|HIJMANS, ROBERT - University Of California, Davis|
|Esvelt Klos, Kathy|
|GIRONELLA, ANN INEZ - Idaho State University|
Submitted to: Crop Science
Publication Type: Peer Reviewed Journal
Publication Acceptance Date: 11/6/2018
Publication Date: 12/27/2018
Citation: Bonman, J.M., Bockelman, H.E., Hijmans, R.J., Hu, G., Esvelt Klos, K.L., Gironella, A.N. 2018. Evaluation of grain ß-glucan content in barley accessions from the USDA National Small Grains Collection. Crop Science. 59(2):659-666. https://doi.org/10.2135/cropsci2018.10.0606.
Interpretive Summary: ß-glucan (BG) is a type of soluble fiber found in barley that has human health benefits. To develop new cultivars for the food industry, barley breeders seek to increase BG content in barley grain. The barley accessions maintained in the USDA National Small Grains Collection (NSGC) are a resource for plant breeders and most have been assessed for their BG content. However, the BG results are difficult to interpret because they were generated from seed grown in 15 different years. We developed a way to classify BG content within each year. We then analyzed the relationship of BG content with the geographic origin of accessions and other barley descriptors and verified the analysis with two replicated field experiments using a total of 829 accessions. Accessions originating from Asia and Africa had higher frequencies of high BG content accessions compared to those from Europe and the Americas. Two row accessions were more often classified as high BG content compared to six row types. Our results will help breeders identify barley accessions from the NSGC that can be useful for further breeding work.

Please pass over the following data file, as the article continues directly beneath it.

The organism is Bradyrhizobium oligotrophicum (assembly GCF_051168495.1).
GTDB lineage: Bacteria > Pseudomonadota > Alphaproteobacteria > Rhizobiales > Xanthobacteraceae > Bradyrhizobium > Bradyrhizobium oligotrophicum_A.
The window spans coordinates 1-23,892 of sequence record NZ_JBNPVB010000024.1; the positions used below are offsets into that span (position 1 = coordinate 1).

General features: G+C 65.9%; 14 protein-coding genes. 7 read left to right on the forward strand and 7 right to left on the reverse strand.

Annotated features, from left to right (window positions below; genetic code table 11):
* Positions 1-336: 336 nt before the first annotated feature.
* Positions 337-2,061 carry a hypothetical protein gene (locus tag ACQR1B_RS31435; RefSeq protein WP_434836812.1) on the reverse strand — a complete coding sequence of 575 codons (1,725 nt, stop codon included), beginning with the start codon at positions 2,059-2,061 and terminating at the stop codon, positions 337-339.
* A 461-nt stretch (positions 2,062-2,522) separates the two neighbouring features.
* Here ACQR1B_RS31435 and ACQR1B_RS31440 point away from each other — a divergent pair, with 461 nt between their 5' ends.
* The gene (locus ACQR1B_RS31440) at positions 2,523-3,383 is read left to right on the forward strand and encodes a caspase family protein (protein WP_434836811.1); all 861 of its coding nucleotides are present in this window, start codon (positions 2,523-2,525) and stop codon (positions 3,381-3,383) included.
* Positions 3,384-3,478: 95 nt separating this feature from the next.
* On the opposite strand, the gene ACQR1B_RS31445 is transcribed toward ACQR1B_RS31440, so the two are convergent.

Technical Abstract: The content of (1->3, 1->4)-ß-glucan (BG) in barley has become a breeding target due to the human health benefits of BG. More than 20,000 barley accessions from the USDA National Small Grains Collection (NSGC) have been assayed for BG content and the data recorded in the Germplasm Resources Information Network (GRIN). This study classified barley accessions as high or low BG content using the GRIN data, analyzed the relationship of BG content with the geographic origin of accessions and other barley descriptors, and verified the analysis with two replicated field experiments using a total of 829 accessions. BG content varied with geographic origin and spikerow type. Accessions from Asia and Africa had higher frequencies of high BG content accessions and those from Europe and the Americas had higher frequencies of low BG content accessions. Two row accessions were more often classified as high BG content compared to six row types. There was no significant relationship between accession improvement status (e.g. landrace versus cultivar or breeding line) and BG content. The geographic differences among barley accessions likely correspond to the ecogeographic classification of barley and end-use needs that vary by origin. GRIN data should be expanded to include classification of relative BG content to make the data more readily useful to plant breeders.